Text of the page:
What to Know About Nanomedicine

Medically Reviewed by Carol DerSarkissian, MD on April 29, 2022
5 min read

Nanomedicine refers to the use of nanotechnology in health care. Nanotechnology means working with materials at the nano level -- a scale too small to be seen with a regular lab microscope. A nanometer equals one-millionth of a millimeter. That’s thousands of times smaller than the diameter of a human hair.

Nature has many nano-sized particles. People can also create them from things like carbon or silver. Nanomaterials are human-generated substances on the nano scale.

In nanomedicine, scientists are creating materials and devices that work with your body at the atomic or molecular level. This allows for very specific, targeted results and has the potential to limit side effects.

Think of nanomedicine this way: Scientists manipulate and engineer atoms and molecules to serve as tiny, very precise tools inside your body. For instance, because it operates on such a small scale, nanomedicine can deliver drugs to your body in a very targeted way.

Nanomedicine is in its early days. But scientists think it will eventually have many medical applications. The main ways nanomaterials are being applied in medicine are for:

Diagnosis (nanodiagnosis). Nanoparticles could enhance technologies like ultrasound and MRI to produce much clearer images.

Treatment (nanotherapy). Nanoparticles are tiny enough to send drugs exactly where they're needed. Vaccines can use nanoparticles to prompt your immune system to make antibodies against a virus. Scientists are also studying the possibility of individualized treatments tailored to your genes.

Regenerative medicine. Molecules called carbon nanotubes are already being used to repair damaged tissues. In the future, they might be able to regrow nerves.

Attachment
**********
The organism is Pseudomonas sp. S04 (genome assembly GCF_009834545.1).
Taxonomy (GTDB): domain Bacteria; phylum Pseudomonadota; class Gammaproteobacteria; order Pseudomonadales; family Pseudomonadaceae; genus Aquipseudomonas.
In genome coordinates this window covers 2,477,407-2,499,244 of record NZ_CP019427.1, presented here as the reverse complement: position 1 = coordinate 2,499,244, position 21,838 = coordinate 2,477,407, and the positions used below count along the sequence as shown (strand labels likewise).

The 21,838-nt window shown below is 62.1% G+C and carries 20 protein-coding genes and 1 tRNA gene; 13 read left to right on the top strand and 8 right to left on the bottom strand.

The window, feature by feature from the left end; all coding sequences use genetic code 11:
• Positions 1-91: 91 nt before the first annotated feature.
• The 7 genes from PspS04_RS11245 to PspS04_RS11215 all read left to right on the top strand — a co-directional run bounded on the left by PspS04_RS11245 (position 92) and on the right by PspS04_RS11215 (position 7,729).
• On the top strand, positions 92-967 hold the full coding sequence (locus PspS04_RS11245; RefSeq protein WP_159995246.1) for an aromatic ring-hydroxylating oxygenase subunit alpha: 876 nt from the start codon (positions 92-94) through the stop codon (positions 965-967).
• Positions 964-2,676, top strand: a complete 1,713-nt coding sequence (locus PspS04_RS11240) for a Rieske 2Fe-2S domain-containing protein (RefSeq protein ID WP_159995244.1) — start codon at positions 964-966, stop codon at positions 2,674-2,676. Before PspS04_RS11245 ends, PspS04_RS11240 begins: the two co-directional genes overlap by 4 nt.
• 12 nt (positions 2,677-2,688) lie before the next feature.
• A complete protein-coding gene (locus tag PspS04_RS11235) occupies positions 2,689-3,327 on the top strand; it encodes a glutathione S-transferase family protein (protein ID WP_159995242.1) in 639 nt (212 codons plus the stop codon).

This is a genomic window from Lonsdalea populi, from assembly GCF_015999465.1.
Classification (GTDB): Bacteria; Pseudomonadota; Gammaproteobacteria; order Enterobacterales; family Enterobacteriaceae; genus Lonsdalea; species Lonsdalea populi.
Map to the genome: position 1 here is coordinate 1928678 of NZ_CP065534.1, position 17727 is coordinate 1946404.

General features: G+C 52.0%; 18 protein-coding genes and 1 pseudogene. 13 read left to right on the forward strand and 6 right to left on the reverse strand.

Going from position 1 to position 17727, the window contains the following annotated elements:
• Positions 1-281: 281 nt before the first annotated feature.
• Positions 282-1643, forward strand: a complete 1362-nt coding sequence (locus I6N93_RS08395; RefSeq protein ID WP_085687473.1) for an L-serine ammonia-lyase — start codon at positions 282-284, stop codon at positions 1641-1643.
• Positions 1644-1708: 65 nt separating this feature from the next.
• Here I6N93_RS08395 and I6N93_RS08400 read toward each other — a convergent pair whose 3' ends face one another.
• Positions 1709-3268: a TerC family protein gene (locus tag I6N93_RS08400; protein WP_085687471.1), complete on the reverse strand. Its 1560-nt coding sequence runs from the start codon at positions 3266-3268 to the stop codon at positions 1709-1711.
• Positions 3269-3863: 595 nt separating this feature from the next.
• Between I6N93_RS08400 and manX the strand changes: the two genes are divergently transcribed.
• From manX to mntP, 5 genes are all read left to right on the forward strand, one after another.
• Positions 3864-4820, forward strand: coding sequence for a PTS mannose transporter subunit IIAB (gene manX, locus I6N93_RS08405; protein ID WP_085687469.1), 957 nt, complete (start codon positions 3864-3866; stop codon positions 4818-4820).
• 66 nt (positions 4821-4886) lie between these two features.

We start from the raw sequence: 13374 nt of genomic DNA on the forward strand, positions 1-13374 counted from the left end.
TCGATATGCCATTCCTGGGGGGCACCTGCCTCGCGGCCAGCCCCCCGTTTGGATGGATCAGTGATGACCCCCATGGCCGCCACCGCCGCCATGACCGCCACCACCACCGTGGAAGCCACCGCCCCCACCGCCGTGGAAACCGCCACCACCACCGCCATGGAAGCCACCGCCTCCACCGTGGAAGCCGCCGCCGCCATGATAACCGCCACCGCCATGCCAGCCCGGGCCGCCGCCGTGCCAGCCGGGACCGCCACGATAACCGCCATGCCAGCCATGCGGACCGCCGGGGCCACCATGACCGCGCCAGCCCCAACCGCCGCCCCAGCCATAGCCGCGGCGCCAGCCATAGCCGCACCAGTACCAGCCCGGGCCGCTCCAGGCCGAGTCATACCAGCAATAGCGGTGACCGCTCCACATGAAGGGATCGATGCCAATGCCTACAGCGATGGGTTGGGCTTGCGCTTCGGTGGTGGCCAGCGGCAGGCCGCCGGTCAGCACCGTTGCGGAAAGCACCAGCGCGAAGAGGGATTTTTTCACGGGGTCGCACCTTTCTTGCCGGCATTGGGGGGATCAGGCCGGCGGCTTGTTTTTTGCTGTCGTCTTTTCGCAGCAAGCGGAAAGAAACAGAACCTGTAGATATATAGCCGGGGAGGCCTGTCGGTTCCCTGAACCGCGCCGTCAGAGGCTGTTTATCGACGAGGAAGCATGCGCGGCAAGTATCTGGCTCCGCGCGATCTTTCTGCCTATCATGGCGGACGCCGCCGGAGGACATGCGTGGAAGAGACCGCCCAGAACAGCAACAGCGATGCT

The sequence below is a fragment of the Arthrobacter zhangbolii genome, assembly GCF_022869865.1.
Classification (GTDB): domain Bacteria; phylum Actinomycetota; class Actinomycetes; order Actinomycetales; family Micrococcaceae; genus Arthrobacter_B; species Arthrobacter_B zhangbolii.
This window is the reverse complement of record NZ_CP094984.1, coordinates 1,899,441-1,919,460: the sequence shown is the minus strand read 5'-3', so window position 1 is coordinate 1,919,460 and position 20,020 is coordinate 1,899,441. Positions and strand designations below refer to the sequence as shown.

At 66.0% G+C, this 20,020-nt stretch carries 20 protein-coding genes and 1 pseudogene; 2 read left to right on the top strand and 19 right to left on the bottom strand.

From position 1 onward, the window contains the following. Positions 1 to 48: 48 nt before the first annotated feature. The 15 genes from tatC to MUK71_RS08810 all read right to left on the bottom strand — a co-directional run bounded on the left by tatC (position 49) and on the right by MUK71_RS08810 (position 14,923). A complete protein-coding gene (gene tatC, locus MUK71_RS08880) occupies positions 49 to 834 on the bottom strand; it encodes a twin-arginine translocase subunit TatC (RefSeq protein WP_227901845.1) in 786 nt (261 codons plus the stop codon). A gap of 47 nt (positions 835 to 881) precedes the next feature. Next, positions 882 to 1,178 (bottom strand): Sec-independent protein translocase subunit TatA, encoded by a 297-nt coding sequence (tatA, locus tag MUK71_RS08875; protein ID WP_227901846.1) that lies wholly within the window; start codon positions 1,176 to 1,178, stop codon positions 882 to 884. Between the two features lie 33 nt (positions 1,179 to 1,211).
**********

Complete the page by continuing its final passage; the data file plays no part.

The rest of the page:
An experimental type of nanomedicine called theranostics combines diagnosis and treatment.

Some specific ways that nanomedicine is being used or studied are for:

COVID-19 vaccines. Nanoparticles are a key element of two of the COVID vaccines, those from Pfizer and Moderna. Those vaccines use messenger RNA (mRNA) to help you develop immunity to the COVID virus. But mRNA breaks down quickly. It needs something to carry it through your body before it falls apart. So scientists put it inside nanoparticles, which deliver it to your immune cells. There, it can do its work.

Cancer treatment.Chemotherapy delivers cancer-fighting drugs to your entire body. That's why you may lose your hair and have side effects like nausea. Nanomedicine lets doctors target the medicine to your cancer cells and limit damage to healthy ones.

MRIs. Magnetic resonance imaging (MRI) uses radio waves and magnetic fields to create detailed pictures of your organs and tissue. Some patients get what’s called a contrast material through an IV. It makes details more clear on the images. But fluorescent nanoparticles deliver clearer pictures than traditional contrast agents. Because the imaging methods that use them are simple and less expensive, they may eventually make MRIs more affordable.